Press the Historian Bruno Roy-Henry
The DNA and the death mask of Napoleon
Following research Bruno Roy-Henry (cf. Enigma of Exhumed 1840, Chapter III on "the story of the Death Mask", published in September 2000, Ed. Archipel), Prof. Eric Hickey , a criminologist at the California judicial Studies University had conducted in 2009 a study on the "death mask of Napoleon" baptize Mask Rusi, the American owner who allowed him to examine the relic. He had observed including the presence of three hairs. These hairs, it was stated that it should be investigated whether they had retained a bulb in good condition, which would carry out a complete DNA analysis from these bulbs.
Because the hair in question may well reveal the DNA of Napoleon Bonaparte, previously determined by the previous work of Prof. Lucotte. On the advice of Bruno Roy-Henry, the owner has entrusted to a new team of researchers to search for the relic will include the famous DNA.
The authenticity of this mask, defended by journalist Georges Rétif and by historian Bruno Roy-Henry, could be assessed so far by anthropometric comparisons between said mask and photographs of the natural descendants of Napoleon or members his family. It was, however, recognized by experts in the field and at the Paris Army Museum who preferred it the official death mask, called "Antommarchi", named after the last doctor Napoleon to St. Helena, supposed have realized with Dr. Burton.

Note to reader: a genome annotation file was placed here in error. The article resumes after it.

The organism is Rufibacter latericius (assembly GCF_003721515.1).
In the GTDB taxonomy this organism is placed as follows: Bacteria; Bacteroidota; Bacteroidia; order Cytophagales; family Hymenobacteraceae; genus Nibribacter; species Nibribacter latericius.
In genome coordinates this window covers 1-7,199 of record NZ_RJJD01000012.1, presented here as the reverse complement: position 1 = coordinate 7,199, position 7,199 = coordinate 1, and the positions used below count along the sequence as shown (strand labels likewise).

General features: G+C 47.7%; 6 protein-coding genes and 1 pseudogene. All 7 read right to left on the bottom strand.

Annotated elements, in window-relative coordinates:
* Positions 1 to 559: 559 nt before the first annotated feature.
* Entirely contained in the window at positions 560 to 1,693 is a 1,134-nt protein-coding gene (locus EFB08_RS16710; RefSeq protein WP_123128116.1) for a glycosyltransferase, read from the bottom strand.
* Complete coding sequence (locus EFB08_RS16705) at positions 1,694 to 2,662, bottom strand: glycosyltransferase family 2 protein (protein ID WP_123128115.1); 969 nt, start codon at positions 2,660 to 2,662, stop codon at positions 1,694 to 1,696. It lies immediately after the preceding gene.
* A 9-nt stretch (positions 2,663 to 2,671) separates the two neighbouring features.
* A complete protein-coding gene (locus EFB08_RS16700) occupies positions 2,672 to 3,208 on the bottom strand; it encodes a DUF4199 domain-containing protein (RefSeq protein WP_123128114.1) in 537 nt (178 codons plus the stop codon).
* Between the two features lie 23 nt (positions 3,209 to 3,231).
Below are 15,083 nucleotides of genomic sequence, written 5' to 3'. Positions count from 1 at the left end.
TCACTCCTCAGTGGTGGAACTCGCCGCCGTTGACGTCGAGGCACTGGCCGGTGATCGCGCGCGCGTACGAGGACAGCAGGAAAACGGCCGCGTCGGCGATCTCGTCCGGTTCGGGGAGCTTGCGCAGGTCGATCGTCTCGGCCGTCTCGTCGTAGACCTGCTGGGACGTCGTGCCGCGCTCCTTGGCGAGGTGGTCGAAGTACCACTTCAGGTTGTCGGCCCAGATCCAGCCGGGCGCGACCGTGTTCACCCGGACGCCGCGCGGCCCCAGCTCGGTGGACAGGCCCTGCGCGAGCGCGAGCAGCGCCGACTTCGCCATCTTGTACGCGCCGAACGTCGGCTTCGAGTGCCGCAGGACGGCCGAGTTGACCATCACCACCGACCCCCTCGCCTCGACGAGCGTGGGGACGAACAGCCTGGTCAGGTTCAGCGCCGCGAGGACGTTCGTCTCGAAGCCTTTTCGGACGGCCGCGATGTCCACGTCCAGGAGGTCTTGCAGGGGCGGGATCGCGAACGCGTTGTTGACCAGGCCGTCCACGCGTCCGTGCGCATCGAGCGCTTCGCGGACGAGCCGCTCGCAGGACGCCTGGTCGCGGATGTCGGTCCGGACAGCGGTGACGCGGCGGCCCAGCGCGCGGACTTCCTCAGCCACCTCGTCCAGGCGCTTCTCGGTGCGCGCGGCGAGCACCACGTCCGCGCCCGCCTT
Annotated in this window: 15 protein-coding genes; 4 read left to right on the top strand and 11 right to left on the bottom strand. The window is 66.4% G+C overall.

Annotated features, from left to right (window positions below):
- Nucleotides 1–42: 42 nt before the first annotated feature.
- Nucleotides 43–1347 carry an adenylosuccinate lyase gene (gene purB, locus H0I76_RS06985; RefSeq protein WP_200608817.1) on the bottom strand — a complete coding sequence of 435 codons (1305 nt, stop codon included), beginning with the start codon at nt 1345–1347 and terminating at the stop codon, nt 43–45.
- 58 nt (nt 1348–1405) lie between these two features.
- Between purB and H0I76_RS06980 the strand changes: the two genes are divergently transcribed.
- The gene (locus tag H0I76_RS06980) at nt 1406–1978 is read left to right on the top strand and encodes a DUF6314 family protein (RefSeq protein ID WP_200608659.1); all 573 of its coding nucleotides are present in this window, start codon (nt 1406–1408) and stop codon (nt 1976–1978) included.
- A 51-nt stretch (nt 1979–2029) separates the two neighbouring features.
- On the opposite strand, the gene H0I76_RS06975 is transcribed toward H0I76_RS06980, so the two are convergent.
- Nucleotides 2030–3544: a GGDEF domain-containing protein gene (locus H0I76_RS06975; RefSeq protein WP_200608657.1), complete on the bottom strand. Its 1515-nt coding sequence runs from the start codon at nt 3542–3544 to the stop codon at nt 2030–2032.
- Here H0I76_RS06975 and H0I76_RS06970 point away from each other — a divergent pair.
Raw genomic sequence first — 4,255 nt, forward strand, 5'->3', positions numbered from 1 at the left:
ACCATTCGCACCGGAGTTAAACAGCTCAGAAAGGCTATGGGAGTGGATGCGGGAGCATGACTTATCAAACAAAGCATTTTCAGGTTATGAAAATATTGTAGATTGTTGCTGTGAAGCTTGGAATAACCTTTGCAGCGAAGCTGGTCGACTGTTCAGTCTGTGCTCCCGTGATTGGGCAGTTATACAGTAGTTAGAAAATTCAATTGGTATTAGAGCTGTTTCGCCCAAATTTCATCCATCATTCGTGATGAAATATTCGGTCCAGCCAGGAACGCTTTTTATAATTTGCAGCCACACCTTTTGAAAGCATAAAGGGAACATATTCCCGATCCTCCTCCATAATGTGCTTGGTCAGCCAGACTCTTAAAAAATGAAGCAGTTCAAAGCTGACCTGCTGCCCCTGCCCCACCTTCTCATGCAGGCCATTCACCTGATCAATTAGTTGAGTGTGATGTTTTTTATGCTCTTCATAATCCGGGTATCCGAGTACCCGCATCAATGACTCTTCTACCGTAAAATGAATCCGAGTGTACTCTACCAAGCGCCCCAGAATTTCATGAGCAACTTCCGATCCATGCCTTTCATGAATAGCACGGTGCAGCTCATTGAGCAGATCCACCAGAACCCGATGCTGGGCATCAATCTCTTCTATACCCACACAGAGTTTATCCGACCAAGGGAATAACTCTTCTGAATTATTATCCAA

The mask was suffering Rusi effect of poor traceability. Bought at an English antiquarian (William Reeves) by the English millionaire Charles Alder in 1930, this mask was then sold August 5, 1939 at the Royal United Service Museum, Museum which depended on the prestigious British Royal United Service Institute. This sale is concluded on the eve of World War II, she was just commented and had gone unnoticed in France.
Post-war, the baron Eugene Veauce who had rediscovered and became known in France. The writer, supported by the expertise of Jacques Jousset, then curator at the Army Museum, concluded that the mask, although a flawless execution, was not that of Napoleon. Since then, despite the efforts of Bruno Roy-Henry (especially in August 2007), official circles agreed to deny any authenticity Rusi mask.
The assessment carried out by researchers and DNA analysis from hair found on the mask Rusi definitively decide the issue. If the test is positive, it will be possible to assert that the mask does indeed reflect the authentic elements of the Emperor Napoleon on his deathbed. It is hoped that experts and scholars then will shoot quickly and permanently lessons from this revelation.
"Tant que les Français constitueront une Nation, ils se souviendront de mon nom."